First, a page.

We present a novel Bayesian statistical approach to computing model weights in climate change projection ensembles in order to create probabilistic projections. The weight of each climate model is obtained by weighting the current day observed data under the posterior distribution admitted under competing climate models. We use a linear model to describe the model output and observations. The approach accounts for uncertainty in model bias, trend and internal variability, including error in the observations used. Our framework is general, requires very little problem-specific input, and works well with default priors. We carry out cross-validation checks that confirm that the method produces the correct coverage.

Regional climate models (RCMs) are powerful tools to produce regional climate
projections
(

Along with these ensemble modelling studies, methods for extracting
probabilistic projections have followed
(

Several authors have shown that in many regions, future changes are
positively correlated with present-day internal variability in the models:
see

In this article, we propose a new method to obtain model weights using raw
model output, so the method better accounts for model output uncertainty. Our
framework allows us to compute weights efficiently, simultaneously penalising
for model bias, deviations in trend and model internal variability. One of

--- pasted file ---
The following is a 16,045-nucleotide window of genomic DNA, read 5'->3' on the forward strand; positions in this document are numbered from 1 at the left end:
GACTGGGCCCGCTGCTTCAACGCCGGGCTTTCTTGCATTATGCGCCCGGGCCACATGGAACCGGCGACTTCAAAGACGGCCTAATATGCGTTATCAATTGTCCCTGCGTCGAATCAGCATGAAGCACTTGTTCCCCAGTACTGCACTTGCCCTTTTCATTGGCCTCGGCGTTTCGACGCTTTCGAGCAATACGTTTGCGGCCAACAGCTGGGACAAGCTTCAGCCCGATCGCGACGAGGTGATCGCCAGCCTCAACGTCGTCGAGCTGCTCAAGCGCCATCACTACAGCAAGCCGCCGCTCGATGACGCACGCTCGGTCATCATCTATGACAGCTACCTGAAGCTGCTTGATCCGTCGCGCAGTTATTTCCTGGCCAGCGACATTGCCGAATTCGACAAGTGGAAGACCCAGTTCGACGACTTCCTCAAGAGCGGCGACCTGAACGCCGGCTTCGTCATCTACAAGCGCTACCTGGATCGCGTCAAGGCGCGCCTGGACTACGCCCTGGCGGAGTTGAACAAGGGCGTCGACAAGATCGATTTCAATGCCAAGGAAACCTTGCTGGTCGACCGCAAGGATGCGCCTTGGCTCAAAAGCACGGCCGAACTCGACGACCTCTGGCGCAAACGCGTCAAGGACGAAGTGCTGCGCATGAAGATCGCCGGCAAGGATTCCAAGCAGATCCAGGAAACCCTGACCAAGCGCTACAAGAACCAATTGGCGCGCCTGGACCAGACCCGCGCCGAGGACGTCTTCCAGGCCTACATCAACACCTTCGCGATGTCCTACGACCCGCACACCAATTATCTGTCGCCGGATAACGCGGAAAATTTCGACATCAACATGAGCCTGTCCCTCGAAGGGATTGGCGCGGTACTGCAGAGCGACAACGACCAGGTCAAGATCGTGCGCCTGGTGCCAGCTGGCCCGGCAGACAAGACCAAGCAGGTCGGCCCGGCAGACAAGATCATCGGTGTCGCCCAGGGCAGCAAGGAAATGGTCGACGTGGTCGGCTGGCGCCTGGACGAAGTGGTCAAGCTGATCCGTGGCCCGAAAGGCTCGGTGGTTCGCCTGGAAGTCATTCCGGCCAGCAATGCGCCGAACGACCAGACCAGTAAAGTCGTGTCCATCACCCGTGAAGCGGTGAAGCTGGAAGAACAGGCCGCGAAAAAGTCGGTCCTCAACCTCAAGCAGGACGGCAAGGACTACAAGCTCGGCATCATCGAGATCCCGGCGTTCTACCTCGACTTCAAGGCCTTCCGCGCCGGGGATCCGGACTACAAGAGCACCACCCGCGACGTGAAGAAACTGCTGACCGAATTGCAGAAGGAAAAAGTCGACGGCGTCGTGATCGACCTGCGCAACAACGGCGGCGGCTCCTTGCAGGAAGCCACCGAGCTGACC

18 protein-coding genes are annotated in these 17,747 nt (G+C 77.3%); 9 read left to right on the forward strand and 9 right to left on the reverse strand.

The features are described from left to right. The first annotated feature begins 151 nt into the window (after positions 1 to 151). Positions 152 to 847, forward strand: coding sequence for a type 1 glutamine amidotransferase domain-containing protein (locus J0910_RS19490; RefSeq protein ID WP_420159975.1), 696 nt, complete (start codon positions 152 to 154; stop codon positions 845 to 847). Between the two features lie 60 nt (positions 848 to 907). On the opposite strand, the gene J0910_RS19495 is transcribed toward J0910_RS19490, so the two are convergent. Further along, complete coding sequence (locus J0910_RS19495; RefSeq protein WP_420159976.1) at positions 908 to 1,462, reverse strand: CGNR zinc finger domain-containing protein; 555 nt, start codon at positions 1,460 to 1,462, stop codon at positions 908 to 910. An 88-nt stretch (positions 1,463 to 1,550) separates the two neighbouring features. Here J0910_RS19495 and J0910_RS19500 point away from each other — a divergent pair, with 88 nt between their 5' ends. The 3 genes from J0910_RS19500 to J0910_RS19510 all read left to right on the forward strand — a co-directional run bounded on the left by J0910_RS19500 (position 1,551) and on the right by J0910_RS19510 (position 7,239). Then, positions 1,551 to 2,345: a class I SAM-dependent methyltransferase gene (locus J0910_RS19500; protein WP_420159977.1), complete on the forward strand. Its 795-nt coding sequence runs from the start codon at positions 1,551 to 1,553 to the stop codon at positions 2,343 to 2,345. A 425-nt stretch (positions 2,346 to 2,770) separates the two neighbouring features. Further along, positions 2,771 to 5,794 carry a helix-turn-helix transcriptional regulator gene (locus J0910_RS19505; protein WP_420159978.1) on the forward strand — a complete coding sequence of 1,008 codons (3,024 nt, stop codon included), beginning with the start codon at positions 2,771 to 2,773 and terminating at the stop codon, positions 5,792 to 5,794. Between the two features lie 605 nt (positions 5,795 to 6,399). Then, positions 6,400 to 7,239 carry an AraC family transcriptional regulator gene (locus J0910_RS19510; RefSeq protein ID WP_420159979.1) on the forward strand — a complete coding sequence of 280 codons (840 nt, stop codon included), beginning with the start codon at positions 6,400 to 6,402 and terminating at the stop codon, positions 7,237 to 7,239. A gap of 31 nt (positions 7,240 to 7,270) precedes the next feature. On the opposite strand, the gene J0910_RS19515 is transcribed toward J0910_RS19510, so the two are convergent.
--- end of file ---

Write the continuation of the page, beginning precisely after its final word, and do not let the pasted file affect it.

the main advantages of the current approach is that improper and vague
priors for the model parameters can be used, which makes implementation of
the method much more straightforward. In the

Below the Bayesian methodology developed is described followed by a Markov
chain Monte Carlo (MCMC) method to obtain solutions for the posterior
distributions. The technique is then applied to a regional climate model
ensemble and compared with results found in previous work
(

Pictorial representation of the weight distribution on

In this section, we introduce the Bayesian methodology for weighting model
output based on current day observations. The framework we describe below is
not limited to any particular distributional form, although the analysis
presented is based on the univariate normal distribution. We have also
implemented the same procedure using the asymmetric Laplace distribution for
median regression to obtain robust estimators for our analyses, but we have
excluded them from presentation as the procedure produced similar results to
that of the normal error assumption (indicating no major violations from